Gay Jamaican Immigrant Gets Deportation Reprieve

A gay immigrant from Jamaica, who was subject to deportation based on state law convictions in Connecticut, now has a second chance to win a reprieve based on an August 9 federal appeals court decision.

A three-judge panel of the Second Circuit Court of Appeals that included Judges Pierre N. Leval, Reena Raggi, and Raymond J. Lohier, Jr., found that the Board of Immigration Appeals misapplied the law and failed to consider strong evidence from the US State Department’s Human Rights Report on Jamaica as well as from a former leader of a gay rights group there about the dangers facing men known to be gay. The court sent the case back to the BIA for reconsideration of a relief claim under the international Convention Against Torture (CAT).

The court’s “unpublished summary order” does not include a detailed account of the petitioner’s description of his experiences growing up gay in Jamaica, but mentions his claim that he was raped by an uncle, who allegedly threatened to “slit his throat for revealing the rapes and spreading rumors” that the uncle himself is gay. The uncle’s son allegedly threatened to kill his cousin “for levying accusations of homosexuality” at both father and son. The petitioner, who claimed he is widely known to be gay in Jamaica, blamed his uncle and cousin for “his childhood sexual traumas,” according to the summary.

Federal appeals court slaps down Board of Immigration Appeals’ conclusion

Because of his criminal record, described only as “an aggravated felony and a controlled substance offense,” the CAT claim is the petitioner’s only recourse in avoiding deportation. In order to win relief under CAT, a petitioner must show that “it is more likely than not that he or she would be tortured if removed to the proposed country” and that “government officials would inflict such torture, or otherwise acquiesce in it.”

In addition to his claims of sexual assault and threats from his relatives, the Jamaican man also introduced the State Department’s 2013 Human Rights Report, which states, according to the court, “that, in Jamaica — where laws criminalize ‘acts of gross indecency… between persons of the same sex’ — lesbian, gay, bisexual, and transgender (‘LGBT’) individuals suffer ‘serious human rights abuses, including assault with deadly weapons, ‘corrective rape’ of women accused of being lesbians, arbitrary detention, mob attacks, stabbings, harassment… by hospital and prison staff, and targeted shootings.”

That report “further states that ‘brutality against [gay men], primarily by private citizens, was widespread in the community,’ and that ‘gay men hesitated to report such incidents against them because of fear for their physical well-being.’ Moreover, ‘although individual police officers expressed sympathy for the plight of the LGBT community and worked to prevent and resolve instances of abuse, the police force in general did not recognize the extent and seriousness of violence against members of the LGBT community, and failed to investigate such incidents.”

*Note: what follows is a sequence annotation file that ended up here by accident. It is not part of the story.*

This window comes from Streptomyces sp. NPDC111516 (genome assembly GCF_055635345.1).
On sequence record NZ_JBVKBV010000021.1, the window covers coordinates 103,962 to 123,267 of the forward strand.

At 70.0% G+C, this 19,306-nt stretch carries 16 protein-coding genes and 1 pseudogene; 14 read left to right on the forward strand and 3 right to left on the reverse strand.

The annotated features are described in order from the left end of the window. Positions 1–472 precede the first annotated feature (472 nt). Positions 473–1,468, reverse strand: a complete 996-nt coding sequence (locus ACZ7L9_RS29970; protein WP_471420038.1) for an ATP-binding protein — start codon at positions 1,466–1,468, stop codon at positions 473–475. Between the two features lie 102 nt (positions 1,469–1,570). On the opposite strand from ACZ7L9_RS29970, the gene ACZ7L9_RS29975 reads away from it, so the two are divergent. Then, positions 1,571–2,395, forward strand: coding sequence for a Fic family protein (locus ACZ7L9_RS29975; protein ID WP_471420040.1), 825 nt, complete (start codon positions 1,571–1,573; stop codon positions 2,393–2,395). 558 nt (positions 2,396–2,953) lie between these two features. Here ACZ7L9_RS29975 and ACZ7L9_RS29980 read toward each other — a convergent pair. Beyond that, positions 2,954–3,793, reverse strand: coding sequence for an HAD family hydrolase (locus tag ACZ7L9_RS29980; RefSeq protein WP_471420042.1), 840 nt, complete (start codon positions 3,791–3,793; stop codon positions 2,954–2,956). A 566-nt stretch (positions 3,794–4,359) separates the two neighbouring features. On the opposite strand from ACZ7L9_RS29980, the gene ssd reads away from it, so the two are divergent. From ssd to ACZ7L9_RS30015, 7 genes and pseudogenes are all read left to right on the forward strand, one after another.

The appeals panel also referred to a letter from “the former director of the Jamaica Forum for Lesbians, All-Sexuals & Gays (‘J-FLAG’),” which stated that while “there have been improvements in the overall response of the police in the past year, the police frequently refuse to investigate crimes against gay individuals… Gay Jamaicans are not simply subject to violent persecution, but also are understood as safe targets for robbery, extortion, and murder because of their outcast status.”

The BIA accepted the Immigration Judge’s original conclusion that the petitioner failed to show “government acquiescence” because there was “insufficient evidence that the Jamaican government ‘indirectly condones the torture’ of gay individuals,” but the Second Circuit found that this statement “appears to have ‘totally overlooked’ the contrary record evidence.” It is not necessary for a petitioner to show that the government wants people to torture gays or intends to leave gays at the mercy of the mob; it is enough to show that government officials “know of or remain willfully blind to an act and thereafter breach their legal responsibility to prevent it,” the appeals panel found.

The ruling is an effective bench-slap against the BIA for ignoring the strongly-worded State Department Human Rights Report on Jamaica — a report that is regularly confirmed by press accounts of anti-gay activity in that country — and a major victory for the petitioner’s appellate attorney, Jon Bauer of the University of Connecticut School of Law’s Legal Clinic.

It is worth observing that during the Bush administration the State Department itself seemed willfully blind to anti-gay persecution in many of its Human Rights Reports, while the Obama administration, with Hillary Clinton and John Kerry heading the State Department, has provided much more inclusive and accurate reporting about anti-gay conditions around the world.